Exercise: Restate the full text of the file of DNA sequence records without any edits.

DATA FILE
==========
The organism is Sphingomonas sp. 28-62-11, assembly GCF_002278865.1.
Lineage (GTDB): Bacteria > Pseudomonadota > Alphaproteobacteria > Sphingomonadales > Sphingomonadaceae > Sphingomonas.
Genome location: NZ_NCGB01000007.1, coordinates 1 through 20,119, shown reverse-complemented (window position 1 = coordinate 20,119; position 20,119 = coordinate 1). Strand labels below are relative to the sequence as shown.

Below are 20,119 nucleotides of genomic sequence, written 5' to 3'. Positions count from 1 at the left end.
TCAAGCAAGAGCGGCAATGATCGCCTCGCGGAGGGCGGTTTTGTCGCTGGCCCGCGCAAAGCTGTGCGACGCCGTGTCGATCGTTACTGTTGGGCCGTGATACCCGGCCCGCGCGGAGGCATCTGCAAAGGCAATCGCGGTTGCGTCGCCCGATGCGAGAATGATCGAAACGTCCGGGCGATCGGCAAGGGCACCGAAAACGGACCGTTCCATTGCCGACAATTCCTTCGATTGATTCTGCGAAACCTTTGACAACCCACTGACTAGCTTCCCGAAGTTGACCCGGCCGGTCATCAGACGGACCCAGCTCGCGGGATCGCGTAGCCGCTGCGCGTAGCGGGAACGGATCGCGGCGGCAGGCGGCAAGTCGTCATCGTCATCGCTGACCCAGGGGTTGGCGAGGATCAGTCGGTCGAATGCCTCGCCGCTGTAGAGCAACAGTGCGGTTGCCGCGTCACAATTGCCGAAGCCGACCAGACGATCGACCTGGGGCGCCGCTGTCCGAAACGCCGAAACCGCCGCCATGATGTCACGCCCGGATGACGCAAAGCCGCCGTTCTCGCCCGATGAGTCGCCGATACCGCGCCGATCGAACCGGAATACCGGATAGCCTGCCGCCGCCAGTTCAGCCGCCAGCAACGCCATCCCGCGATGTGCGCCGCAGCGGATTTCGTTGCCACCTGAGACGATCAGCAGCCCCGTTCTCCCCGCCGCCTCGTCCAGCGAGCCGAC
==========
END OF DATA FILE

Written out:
The organism is Sphingomonas sp. 28-62-11, assembly GCF_002278865.1.
Lineage (GTDB): Bacteria > Pseudomonadota > Alphaproteobacteria > Sphingomonadales > Sphingomonadaceae > Sphingomonas.
Genome location: NZ_NCGB01000007.1, coordinates 1 through 20,119, shown reverse-complemented (window position 1 = coordinate 20,119; position 20,119 = coordinate 1). Strand labels below are relative to the sequence as shown.

Below are 20,119 nucleotides of genomic sequence, written 5' to 3'. Positions count from 1 at the left end.
TCAAGCAAGAGCGGCAATGATCGCCTCGCGGAGGGCGGTTTTGTCGCTGGCCCGCGCAAAGCTGTGCGACGCCGTGTCGATCGTTACTGTTGGGCCGTGATACCCGGCCCGCGCGGAGGCATCTGCAAAGGCAATCGCGGTTGCGTCGCCCGATGCGAGAATGATCGAAACGTCCGGGCGATCGGCAAGGGCACCGAAAACGGACCGTTCCATTGCCGACAATTCCTTCGATTGATTCTGCGAAACCTTTGACAACCCACTGACTAGCTTCCCGAAGTTGACCCGGCCGGTCATCAGACGGACCCAGCTCGCGGGATCGCGTAGCCGCTGCGCGTAGCGGGAACGGATCGCGGCGGCAGGCGGCAAGTCGTCATCGTCATCGCTGACCCAGGGGTTGGCGAGGATCAGTCGGTCGAATGCCTCGCCGCTGTAGAGCAACAGTGCGGTTGCCGCGTCACAATTGCCGAAGCCGACCAGACGATCGACCTGGGGCGCCGCTGTCCGAAACGCCGAAACCGCCGCCATGATGTCACGCCCGGATGACGCAAAGCCGCCGTTCTCGCCCGATGAGTCGCCGATACCGCGCCGATCGAACCGGAATACCGGATAGCCTGCCGCCGCCAGTTCAGCCGCCAGCAACGCCATCCCGCGATGTGCGCCGCAGCGGATTTCGTTGCCACCTGAGACGATCAGCAGCCCCGTTCTCCCCGCCGCCTCGTCCAGCGAGCCGAC